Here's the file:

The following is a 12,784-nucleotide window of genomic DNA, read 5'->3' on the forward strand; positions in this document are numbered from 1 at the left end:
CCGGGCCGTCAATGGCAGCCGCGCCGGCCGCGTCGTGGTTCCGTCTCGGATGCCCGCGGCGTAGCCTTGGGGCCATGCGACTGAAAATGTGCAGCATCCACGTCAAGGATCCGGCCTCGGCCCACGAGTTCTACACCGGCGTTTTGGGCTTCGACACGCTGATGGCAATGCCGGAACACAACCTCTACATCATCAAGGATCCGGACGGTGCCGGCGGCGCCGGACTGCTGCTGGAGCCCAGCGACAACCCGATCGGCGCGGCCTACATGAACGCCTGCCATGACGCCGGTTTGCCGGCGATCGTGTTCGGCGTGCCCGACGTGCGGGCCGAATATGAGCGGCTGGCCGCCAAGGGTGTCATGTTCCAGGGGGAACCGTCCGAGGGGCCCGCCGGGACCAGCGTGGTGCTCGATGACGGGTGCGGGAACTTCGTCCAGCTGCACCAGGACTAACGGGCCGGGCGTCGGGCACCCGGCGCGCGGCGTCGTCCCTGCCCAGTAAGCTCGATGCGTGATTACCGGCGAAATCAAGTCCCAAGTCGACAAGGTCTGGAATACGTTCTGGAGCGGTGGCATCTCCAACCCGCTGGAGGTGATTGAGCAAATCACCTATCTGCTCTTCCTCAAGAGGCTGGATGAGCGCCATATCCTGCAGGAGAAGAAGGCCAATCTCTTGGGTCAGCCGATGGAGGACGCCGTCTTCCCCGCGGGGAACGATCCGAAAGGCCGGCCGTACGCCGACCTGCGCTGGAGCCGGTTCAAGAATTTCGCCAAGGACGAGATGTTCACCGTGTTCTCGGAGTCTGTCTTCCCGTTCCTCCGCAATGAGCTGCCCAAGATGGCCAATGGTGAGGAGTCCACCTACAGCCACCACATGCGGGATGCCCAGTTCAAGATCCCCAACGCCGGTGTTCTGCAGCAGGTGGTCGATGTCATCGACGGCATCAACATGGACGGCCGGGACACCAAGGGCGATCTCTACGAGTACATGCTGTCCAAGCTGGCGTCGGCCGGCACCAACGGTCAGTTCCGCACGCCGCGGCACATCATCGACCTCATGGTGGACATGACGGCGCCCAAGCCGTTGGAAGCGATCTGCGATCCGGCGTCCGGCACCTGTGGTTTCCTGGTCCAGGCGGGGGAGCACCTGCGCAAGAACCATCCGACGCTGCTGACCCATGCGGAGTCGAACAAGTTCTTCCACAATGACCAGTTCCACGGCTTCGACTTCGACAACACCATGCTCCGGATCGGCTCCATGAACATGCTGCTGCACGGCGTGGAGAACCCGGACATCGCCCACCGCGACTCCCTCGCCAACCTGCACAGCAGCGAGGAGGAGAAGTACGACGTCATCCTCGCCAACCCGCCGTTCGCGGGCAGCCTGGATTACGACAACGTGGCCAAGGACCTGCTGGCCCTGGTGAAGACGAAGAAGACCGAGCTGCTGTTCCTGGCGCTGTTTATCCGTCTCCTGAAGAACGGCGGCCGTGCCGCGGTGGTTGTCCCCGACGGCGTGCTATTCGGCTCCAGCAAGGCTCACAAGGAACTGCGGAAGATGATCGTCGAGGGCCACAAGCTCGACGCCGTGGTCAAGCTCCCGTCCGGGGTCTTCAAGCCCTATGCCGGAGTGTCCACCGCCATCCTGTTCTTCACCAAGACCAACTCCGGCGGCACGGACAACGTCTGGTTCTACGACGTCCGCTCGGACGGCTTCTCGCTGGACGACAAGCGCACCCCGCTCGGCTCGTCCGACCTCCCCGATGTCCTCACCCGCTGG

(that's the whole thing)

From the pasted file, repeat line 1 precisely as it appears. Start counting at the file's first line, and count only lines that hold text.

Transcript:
The following is a 12,784-nucleotide window of genomic DNA, read 5'->3' on the forward strand; positions in this document are numbered from 1 at the left end: